Monday, December 7, 2009


Thursday, February 14, 2008 
Northcote Social Club

An oddly underpopulated No So soon becomes something approximating a love-in in a bird bath when The Motifs begin to work their magic. As with most shows of theirs, sound problems bedevil the band but the songs are rendered no less pretty for the malfunctioning keyboard or concerned sideways glances. Closing song Secret Address further proves that though they are worthy of all the support slots they've been gathering since their return from Nippon, honestly, what did we do for feather-light folk pop before they existed?

Another band that have been garnering more than their share of 8-point font in the gig listings are The Goods, and again, they live up to their name. Perennially reliable, the handsome rogues show that they could play the same set of tight, warm, countrified and harmony-rich slices of sparkling pop to 1 or 1 million people. More rock than usual tonight - perhaps a result of the mix - multi-instrumentalist Shags has never seemed more essential, and not just for his later heckling of The Ruby Suns. The half standing/half sitting audience are needled gently by singer Lachlan Franklin - 'stand up for my songs, sit down for his' he says, gesturing to fellow singer Ben Mason as Shags squeezes a smashed can of pop into the mic for South Of The River. The 60s influenced Traipse Through The Valley and smooth closer Movin' Right Along are highlights from a near faultless set.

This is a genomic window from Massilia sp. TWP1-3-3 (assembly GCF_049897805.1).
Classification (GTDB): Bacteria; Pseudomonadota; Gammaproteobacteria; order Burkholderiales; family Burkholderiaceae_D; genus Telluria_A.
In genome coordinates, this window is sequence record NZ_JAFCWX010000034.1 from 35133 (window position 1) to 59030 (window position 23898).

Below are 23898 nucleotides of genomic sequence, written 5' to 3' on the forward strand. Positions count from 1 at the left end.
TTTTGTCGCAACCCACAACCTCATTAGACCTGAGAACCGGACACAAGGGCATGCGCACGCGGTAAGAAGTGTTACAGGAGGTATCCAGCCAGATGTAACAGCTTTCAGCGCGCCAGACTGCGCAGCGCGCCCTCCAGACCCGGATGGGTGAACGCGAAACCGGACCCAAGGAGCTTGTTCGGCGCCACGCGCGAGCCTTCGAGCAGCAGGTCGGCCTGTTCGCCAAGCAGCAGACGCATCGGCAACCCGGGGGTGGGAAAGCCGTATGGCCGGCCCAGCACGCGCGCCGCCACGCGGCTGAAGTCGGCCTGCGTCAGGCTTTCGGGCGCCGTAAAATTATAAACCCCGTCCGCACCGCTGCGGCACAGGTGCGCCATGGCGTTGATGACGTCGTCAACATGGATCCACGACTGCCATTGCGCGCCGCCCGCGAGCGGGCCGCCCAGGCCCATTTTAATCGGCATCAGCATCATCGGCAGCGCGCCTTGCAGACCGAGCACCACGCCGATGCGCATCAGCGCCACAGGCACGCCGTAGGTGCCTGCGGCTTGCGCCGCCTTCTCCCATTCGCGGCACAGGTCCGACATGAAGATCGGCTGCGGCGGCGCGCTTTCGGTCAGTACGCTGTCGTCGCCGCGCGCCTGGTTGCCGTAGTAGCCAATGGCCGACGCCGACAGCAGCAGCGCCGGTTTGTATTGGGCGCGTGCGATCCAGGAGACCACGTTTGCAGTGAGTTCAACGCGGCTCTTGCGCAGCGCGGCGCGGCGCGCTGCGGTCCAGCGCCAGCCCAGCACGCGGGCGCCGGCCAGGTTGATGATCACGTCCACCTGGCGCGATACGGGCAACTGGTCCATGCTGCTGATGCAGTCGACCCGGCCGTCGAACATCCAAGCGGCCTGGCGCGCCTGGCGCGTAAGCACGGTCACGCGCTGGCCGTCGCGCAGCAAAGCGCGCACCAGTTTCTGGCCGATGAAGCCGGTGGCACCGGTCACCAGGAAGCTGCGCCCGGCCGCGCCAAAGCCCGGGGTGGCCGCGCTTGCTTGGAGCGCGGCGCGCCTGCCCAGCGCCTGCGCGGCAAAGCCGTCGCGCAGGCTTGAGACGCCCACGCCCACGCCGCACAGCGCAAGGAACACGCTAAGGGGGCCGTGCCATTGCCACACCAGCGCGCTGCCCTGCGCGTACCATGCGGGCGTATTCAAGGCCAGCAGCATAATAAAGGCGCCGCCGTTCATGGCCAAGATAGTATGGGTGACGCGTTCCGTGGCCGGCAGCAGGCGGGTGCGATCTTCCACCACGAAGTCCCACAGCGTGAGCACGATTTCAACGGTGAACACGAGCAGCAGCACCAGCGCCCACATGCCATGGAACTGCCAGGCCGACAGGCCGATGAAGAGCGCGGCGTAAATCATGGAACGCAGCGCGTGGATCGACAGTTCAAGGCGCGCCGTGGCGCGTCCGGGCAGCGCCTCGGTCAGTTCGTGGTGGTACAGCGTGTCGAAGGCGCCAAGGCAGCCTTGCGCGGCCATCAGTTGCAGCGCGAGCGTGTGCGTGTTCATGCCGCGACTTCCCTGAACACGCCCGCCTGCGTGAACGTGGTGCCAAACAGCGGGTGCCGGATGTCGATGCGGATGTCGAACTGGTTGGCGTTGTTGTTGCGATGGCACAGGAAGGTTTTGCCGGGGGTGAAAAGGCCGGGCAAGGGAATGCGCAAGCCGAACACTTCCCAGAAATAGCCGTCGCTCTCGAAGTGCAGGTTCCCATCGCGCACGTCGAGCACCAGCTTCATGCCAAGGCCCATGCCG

To an audience keen to see Ryan McPhun's latest reinvention of The Ruby Suns, we are tonight witness to an electro-propelled, backing-track-heavy three-piece of multi-instrumentalists - a far cry from their rousing, audience-crashing set at The Rob Roy last year. Indeed, anyone who came late to their only official Australian release was scratching their head while getting down to the new 80s/psychedelic/mariachi/experimental pop they dish out tonight, a sequence that would only seem natural to those who had been paying close attention over the last two years. Thankfully, that includes most of tonight's audience who are given spectacular renditions of The Adventure Tour, Kenya Dig It?, Ole Rinka, There Are Birds and a mighty closing Tane Mahuta all taken from their thrillingly fresh and exciting Sea Lion album. 'Melbourne, you know how to bring it!' says McPhun nervously to a warm confirmation form the happy punters. Weirdly enough the audience are fairly static and even the usual crowd-rousing Oh Mojave is quieter than usual, understandable given the band are so busy rushing from bass to keyboard to drums fleshing out the song the way it needs. McPhun has buried himself behind a guitar, nine effects units, a sequencer, a electronic drum kit and half a dozen drums and various percussion instruments, most of which he uses in each song. Though he comes close to getting lost in the textures, he brings it home in the end, particularly on a new untitled track that begins on an island of 80s electro-pop heaven before becoming an oceangoing psychedelic wash that Pitchfork would rate to high heaven - further proof that we'll only ever be many months behind Ryan McPhun and his Ruby Suns. Anyone want to take a bet what flavour of psych-pop brilliance we'll get next time?

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